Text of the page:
No one would want to see their child miss out on all the fun because of a sore throat, sneezing or sniffing. If things like these happen at a specific time, your kid may be suffering from seasonal allergies. In case they are facing these throughout the year, they might have chronic allergies. At ENT For Children, we carefully tailor our treatments for the child to overcome their allergies.
What Are The Early Symptoms?
Symptoms might be the same for both children and adults, and in case your kid is facing seasonal or chronic allergy, he may be suffering from:
- Red Eyes (Conjunctivitis)
- Itchy Nose
- Sore Throat
- Nasal Congestion
- Runny nose
He/she may also have asthma, if there’s some sort of wheezing or shortness of breath. Asthma and allergies are often interconnected. If your child is prone to allergies, he may have other allergic problems, such as food allergies or dermatitis.
Several medical problems can accompany allergies, including:
- Chronic Ear Infections: Ear infections are generally followed by allergies, however there can be other reasons too. Maybe the fluid trapped beneath the ear drum.
- Chronic sore throats and coughs can happen as a result of post nasal drip
- Sleeping disorder such as sleep apnea can occur due to nasal congestion. The fatigue not only makes your child sleepy during daytime, but also affects performance at school.
- Pediatric sinusitis is a symptom of a child suffering from allergies. Your ENT physician will assist you in determining if it is allergy related.
Effective Treatments For Allergies
The actual cause of allergies can only be pinpointed by an ENT physician. Here are a few things you can do to protect your child.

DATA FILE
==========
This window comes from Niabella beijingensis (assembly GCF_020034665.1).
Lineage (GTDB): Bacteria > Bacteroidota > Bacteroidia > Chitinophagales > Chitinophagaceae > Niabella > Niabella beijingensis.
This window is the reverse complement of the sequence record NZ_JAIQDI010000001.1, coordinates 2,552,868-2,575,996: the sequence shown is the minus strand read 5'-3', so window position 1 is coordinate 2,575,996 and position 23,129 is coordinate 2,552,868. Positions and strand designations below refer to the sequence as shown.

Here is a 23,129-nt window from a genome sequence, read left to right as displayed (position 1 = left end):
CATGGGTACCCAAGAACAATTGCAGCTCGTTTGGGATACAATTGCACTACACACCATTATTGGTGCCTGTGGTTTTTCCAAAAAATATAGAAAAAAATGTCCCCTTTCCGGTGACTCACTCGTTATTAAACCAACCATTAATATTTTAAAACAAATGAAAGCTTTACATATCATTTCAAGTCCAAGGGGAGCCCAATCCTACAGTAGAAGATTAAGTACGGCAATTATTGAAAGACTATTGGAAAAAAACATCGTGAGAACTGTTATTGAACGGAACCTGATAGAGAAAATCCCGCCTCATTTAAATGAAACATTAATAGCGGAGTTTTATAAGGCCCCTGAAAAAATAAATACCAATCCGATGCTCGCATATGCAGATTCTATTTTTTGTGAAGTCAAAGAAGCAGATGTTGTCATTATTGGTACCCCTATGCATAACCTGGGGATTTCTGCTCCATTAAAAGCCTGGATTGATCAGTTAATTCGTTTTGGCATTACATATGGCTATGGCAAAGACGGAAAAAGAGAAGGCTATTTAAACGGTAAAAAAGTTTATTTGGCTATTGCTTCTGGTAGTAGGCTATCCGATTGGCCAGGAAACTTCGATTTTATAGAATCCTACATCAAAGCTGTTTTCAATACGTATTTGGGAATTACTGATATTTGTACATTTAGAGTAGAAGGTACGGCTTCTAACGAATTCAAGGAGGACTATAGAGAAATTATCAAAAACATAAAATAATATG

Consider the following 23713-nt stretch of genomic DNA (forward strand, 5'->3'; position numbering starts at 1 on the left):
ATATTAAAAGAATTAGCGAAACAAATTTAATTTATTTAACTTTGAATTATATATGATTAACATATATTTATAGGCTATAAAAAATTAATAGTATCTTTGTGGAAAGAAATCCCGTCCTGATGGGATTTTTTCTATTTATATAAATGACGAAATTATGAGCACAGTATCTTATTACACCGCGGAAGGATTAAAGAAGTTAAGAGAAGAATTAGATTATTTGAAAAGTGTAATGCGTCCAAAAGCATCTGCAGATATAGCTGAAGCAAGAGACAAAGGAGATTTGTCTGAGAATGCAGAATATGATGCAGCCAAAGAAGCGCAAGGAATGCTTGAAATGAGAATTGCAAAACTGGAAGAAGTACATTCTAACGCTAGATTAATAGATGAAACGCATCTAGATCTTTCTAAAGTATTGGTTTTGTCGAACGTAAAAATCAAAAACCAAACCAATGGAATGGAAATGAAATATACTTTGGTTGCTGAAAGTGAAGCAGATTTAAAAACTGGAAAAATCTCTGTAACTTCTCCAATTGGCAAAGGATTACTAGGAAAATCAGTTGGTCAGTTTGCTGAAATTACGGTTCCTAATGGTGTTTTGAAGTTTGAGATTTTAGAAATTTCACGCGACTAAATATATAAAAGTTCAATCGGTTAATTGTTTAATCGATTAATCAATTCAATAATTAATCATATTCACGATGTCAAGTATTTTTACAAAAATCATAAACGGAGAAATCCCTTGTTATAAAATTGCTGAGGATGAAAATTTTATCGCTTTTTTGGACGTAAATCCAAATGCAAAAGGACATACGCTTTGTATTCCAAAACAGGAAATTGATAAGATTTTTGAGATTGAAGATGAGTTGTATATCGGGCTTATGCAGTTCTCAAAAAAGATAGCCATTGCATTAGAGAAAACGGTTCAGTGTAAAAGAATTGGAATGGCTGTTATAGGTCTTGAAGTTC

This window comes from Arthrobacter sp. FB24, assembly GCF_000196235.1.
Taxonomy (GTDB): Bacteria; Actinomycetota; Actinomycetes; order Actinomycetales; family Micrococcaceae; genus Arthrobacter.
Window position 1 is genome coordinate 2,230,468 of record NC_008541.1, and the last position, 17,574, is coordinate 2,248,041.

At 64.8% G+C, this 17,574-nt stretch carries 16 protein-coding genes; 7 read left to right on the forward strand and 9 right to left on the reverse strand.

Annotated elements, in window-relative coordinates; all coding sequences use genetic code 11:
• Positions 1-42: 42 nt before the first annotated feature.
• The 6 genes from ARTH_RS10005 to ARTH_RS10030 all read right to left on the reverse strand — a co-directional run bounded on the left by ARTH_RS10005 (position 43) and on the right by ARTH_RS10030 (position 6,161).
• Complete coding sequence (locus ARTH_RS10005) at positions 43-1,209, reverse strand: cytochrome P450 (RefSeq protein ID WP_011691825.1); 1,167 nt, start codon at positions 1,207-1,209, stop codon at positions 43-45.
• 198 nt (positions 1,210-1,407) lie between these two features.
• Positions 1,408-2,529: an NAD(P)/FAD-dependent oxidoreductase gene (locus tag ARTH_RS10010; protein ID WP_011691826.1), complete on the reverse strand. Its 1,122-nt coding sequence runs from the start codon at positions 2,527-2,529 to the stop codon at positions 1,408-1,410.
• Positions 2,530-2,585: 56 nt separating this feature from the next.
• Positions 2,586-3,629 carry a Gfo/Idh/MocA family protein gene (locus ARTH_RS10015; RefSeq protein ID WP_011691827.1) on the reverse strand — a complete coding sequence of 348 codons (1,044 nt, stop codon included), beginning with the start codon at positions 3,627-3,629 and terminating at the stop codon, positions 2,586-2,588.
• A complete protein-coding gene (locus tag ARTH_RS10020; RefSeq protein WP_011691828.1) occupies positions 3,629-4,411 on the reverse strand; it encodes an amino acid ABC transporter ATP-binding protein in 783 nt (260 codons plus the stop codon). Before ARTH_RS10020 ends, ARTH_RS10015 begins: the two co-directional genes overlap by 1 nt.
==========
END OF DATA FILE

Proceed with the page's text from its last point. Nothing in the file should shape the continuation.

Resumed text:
- Make Your Home Allergy-Proof: It may not completely resolve the issue, but the best way to prevent allergies is to avoid the things that cause it. Mold, pollen and dust mites are some common allergens which can be eliminated. Use dust mite-proof covers for your mattresses and pillow along with a HEPA-grade filter.
- Medication: Over the counter medications can be helpful in some cases, but it’s better to consult with a pediatric ENT. Keep a comprehensive track of the medications provided to the child, so that the doctor has detailed information about the medical history of the child.
- Immunotherapy: This is not just for the adults, even children can have it. Sublingual immunotherapy is a kind of treatment that does not require “allergy shots”. In this treatment, a liquid is placed beneath the tongue. During the process, the body is exposed to a diluted version of allergen. It allows the body to build up natural defense.
- Surgery: Treatments may not work for severe and persistent conditions. In that case, surgery is the only option. The doctor may use an endoscope for the process and he may require to open up the sinus pathways for draining.
There’s also a chance of tonsillectomy, if the tonsils are inflamed or enlarged. Your ENT physician may also recommend removing additional adenoid tissues.